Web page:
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Cup Notes: Martin Stays Proud

| Senior Writer, RacinToday.com Sunday, November 22 2009
Mark Martin came up a smidge short – again. (Photo by Jason Smith/Getty Images for NASCAR)

Mark Martin came up a smidge short – again. (Photo by Jason Smith/Getty Images for NASCAR)

Homestead, Fla. – Mark Martin looked exhausted and sounded dispirited, but his words belied appearances after Sunday’s season-ending Ford 400.

“There’s no frustration,’’ the 50-year-old said Sunday after Jimmie Johnson relegated Martin to his fifth second-place finish in the NASCAR Sprint Cup standings. “I’m very proud of what we accomplished. On top of all that I had more fun than anybody.”

Few people – even Mark Martin fans – expected the longtime stock car star to compete for a title after two years of part-time racing and in his first year with Hendrick Motorsports. But compete he did, winning five races and forcing teammate Johnson to race to the finish Sunday at Homestead-Miami Speedway to wrap up his unprecedented fourth straight title.

“I finally picked the hardest one ever to try to win,’’ Martin said. “But my race team was so awesome…..the 5 car.  I just want to thank the fans and the competitors.  Their support means more to me than that (championship) trophy. I swear.

“This has been great and has been the best year I could ever dream of and it was an honor and a privilege to have a shot at it. We didn’t do it, but we gave them a run for it anyway and we tried hard. … My equipment is just as good, but I am not as good as Jimmie Johnson.”

It’s been a long, tough season, even for guys  considerably younger than Martin. But, after congratulating Johnson after the race and catching his breath, Martin said he’s already looking forward to next year.

“First time I can remember that I’m not glad it’s over with,’’ he said.

The Kid wins

No big surprise but much-heralded Joey Logano is the 2009 Cup Rookie of the Year.

The 19-year-old is the youngest driver to ever win the honor and he didn’t have much competition, especially after winning at New Hampshire in July, the youngest winner ever in the Cup series.

“It’s really cool to get the Raybestos Rookie of the Year,’’ said Logano, who took over the No. 20 Joe Gibbs Racing Toyota previously driven by two-time Cup champion Tony Stewart.  “It’s obviously one of our big goals.

“We had a real rough start and finished 20 th in the points, which I guess is okay. In the beginning of the season if you had told me that’s where we were going to finish I’d have been ecstatic about it, but now you always want better.

“It was tough at times believe me,’’ added Logano, who finished 24th Sunday. “You know the media wasn’t saying the greatest things. But, if anything, it’s more motivating.  You really want to keep pushing it and become a better race car driver. I was getting a little self confidence out of Nationwide car which was helping me there and just kept pushing it and trying to learn these race cars as much as I can. I’m not there yet, but I feel like we made big step.’’

Finishing strong

Kurt Busch said goodbye to crew chief Pat Tryson Sunday after the two combined for a solid fourth-place finish in the race and in the season points.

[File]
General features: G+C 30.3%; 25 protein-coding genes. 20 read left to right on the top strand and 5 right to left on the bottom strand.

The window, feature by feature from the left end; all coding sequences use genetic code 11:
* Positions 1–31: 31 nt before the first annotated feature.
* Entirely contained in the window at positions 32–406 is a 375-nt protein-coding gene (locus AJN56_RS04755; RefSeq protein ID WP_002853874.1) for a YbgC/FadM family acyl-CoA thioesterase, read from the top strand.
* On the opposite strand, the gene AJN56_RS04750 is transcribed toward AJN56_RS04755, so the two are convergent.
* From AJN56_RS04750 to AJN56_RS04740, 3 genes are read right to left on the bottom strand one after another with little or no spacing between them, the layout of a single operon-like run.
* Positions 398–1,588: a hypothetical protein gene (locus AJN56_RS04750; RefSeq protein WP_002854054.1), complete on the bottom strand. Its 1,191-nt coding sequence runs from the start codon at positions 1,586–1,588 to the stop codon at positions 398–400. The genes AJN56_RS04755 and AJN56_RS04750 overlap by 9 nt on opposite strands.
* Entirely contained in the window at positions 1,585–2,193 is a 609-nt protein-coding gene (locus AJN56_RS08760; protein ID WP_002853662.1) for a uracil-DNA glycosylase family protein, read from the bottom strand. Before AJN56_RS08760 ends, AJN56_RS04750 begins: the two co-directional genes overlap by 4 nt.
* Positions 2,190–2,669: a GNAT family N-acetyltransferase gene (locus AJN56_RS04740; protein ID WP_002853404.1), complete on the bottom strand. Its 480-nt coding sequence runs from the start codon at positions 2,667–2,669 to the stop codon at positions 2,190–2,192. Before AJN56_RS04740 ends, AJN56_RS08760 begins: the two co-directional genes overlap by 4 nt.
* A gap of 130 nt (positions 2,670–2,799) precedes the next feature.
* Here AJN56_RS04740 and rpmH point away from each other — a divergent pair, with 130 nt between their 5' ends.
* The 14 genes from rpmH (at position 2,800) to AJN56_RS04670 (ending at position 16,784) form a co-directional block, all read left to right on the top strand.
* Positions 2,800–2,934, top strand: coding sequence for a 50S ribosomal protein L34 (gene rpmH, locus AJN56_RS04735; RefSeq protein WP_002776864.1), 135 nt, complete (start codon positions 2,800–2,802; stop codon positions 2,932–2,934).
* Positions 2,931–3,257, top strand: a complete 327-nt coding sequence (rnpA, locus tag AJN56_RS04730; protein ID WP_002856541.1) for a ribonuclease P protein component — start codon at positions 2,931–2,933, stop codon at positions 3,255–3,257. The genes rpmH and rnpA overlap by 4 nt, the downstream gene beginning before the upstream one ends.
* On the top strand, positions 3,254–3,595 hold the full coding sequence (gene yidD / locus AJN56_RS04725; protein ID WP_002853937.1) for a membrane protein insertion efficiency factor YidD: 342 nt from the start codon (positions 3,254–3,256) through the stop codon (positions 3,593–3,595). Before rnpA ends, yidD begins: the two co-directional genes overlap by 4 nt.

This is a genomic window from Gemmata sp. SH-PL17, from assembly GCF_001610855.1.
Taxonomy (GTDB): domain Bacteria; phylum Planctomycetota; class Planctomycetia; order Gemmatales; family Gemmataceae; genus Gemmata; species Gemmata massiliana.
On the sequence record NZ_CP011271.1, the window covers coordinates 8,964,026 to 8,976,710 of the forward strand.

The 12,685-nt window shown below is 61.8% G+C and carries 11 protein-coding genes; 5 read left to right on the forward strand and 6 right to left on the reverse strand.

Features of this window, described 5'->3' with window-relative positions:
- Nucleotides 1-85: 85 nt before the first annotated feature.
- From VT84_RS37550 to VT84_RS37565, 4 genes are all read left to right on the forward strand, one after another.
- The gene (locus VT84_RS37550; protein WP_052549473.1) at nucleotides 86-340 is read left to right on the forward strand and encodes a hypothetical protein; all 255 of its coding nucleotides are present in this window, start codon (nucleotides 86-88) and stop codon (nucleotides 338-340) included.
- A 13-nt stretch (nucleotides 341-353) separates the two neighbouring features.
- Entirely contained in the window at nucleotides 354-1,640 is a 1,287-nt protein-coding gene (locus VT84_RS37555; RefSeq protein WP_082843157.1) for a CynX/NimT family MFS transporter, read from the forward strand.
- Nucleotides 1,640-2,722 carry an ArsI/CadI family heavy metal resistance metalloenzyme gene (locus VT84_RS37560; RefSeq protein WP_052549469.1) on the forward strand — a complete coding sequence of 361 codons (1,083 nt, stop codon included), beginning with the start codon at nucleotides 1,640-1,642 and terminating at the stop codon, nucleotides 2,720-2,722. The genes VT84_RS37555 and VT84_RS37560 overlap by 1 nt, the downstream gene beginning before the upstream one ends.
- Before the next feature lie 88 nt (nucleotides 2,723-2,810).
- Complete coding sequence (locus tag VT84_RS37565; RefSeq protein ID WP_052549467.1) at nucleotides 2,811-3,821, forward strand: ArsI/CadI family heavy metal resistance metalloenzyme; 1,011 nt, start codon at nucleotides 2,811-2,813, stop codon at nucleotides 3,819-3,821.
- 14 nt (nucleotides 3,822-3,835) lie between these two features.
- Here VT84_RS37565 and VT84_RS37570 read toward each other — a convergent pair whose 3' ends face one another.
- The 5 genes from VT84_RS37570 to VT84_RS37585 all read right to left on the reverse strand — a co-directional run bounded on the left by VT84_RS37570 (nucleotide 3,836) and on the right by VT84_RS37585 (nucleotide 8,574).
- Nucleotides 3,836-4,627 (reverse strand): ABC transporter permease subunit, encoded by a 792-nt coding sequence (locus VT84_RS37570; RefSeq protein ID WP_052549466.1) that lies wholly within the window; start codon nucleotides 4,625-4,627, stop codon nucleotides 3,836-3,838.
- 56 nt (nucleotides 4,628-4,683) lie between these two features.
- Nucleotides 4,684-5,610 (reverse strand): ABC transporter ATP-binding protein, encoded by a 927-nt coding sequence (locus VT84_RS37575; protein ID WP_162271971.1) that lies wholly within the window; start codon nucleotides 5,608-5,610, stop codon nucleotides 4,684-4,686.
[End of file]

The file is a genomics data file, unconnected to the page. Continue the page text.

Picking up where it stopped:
Tryson announced weeks ago that he was leaving Penske Racing for Michael Waltrip Racing in 2010. But, despite that, the crew chief and driver managed to hold onto some of their chemistry and race well to the end.

“What defines our year was perseverance, hard work and just being first in class this year,’’ said Busch, who races a Dodge. “We fought hard to be fourth overall because those Hendrick cars are tough to beat.’’

Hendrick Motorsports drivers Jimmie Johnson, Mark Martin and Jeff Gordon finished 1-2-3 in the points, all driving Chevrolets.

Busch said the team is close to naming a new crew chief and is looking both inside the Penske team and outside as well.

RCR moving up

Richard Childress Racing had a tough season, with none of its four entries qualifying for the Chase for the championship. But the team showed definite signs of improvement in the waning days of the season, particularly from Jeff Burton.

The veteran racer finishing second in each of the last two races of 2009 and teammates Kevin Harvick and Clint Bowyer finished third and 11th, respectively, on Sunday.

“Hopefully, we can continue to improve this winter because I know a lot of our competition is, and we can come out and be strong next year,’’ Burton said.

“It’s been a good last several months,’’ said Harvick, who has said he will leave RCR after his contract is up at the end of next season. “Really since Sears Point (in July), I think the cars have shown the speed that they needed to. We’ve crashed a lot and made a lot of mistakes from all angles. But the speed has been there and now we just need to get the consistency back and do the things we’ve always been known for as a company.’’

To be inspected

NASCAR officials announced after the race that all cars had passed technical inspection.

They also announced that the cars of  Denny Hamlin, Jeff Burton, Jimmie Johnson and Mark Martin would be confiscated and taken to the series research and development center in Concord, N.C. for a thorough inspection.

– Mike Harris can be reached at mharris@racintoday.com

| Senior Writer, RacinToday.com Sunday, November 22 2009
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